Monday, September 12, 2011

Finding Nancy Beth

Nancy Beth was my aunt.  I suppose I want you to know this, because up until a few months ago... I didn't even know it.  I didn't know Nancy Beth.  I didn't know my dad had a sister.  My dad didn't know he had a sister.  

Nancy Beth was my aunt and she had down syndrome.  

It's quite unreal how this all came to the surface.  Back in February I started researching my ancestral roots.  I joined a website ( and started rifling through census reports, obituaries, and marriage certificates online.  I felt as if I was combining my interest in history with my love of mystery novels.  I enjoyed it.

Researching my mom's family was easy, even predictable, but I knew my dad's family would yield some interesting finds.  He never knew his biological father, instead he was raised by his biological mom and his adoptive father.  He had a warm and loving childhood, but it was made clear that he shouldn't ask questions about his "real" father.  So he didn't.  

But starting this spring, I did.  I asked all kinds of questions as I unraveled the mess of secrets that had been knotted for decades.  I found that in the center of it all was Nancy Beth.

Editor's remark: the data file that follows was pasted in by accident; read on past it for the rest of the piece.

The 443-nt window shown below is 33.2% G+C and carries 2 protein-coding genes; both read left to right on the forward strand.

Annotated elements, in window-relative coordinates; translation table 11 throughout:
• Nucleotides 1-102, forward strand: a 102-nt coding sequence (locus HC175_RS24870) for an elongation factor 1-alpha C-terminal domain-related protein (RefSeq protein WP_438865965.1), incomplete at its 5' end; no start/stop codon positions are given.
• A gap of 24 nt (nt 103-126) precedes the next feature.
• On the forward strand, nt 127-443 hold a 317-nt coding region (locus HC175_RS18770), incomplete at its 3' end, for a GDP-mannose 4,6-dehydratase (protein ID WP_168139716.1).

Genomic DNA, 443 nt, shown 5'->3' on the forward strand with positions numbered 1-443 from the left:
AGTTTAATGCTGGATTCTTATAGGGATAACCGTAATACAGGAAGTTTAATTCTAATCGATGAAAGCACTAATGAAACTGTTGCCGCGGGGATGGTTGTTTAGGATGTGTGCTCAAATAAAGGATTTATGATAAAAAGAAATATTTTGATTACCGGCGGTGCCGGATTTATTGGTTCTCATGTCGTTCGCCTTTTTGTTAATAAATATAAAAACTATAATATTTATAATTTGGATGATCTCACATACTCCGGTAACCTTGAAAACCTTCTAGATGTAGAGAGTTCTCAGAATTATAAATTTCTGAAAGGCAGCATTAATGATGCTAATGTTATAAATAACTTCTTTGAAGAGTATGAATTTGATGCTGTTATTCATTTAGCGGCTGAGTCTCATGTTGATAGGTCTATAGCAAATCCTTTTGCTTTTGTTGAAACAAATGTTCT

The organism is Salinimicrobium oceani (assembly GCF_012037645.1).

In 1939 families didn't raise "special needs" children.  Doctors advised new mothers to abandon their imperfect children to the custody of the state.  They convinced parents that the social stigma of raising an abnormal child would be too difficult for other children in the family to bare.  And often parents, still reeling from the wrenching pain and disappointment of dreams dashed,  listened to these professional advisers.  

 My grandparents listened too.  At one month of age, Nancy was entrusted to the state.  She was put into a foster home until she was two and a half.  From there she was sent to a state home and institutionalized for the rest of her life. In 1966 she was baptized, and she died in 1993 at the age of 54.  

 These are the facts as I have learned them, and I hope to discover more about her.  Someday, I hope to see a picture, but even if I never do, I have a strong suspicion that one day I will finally meet Nancy Beth.

Nancy Beth was my aunt and I'd like you to know that.

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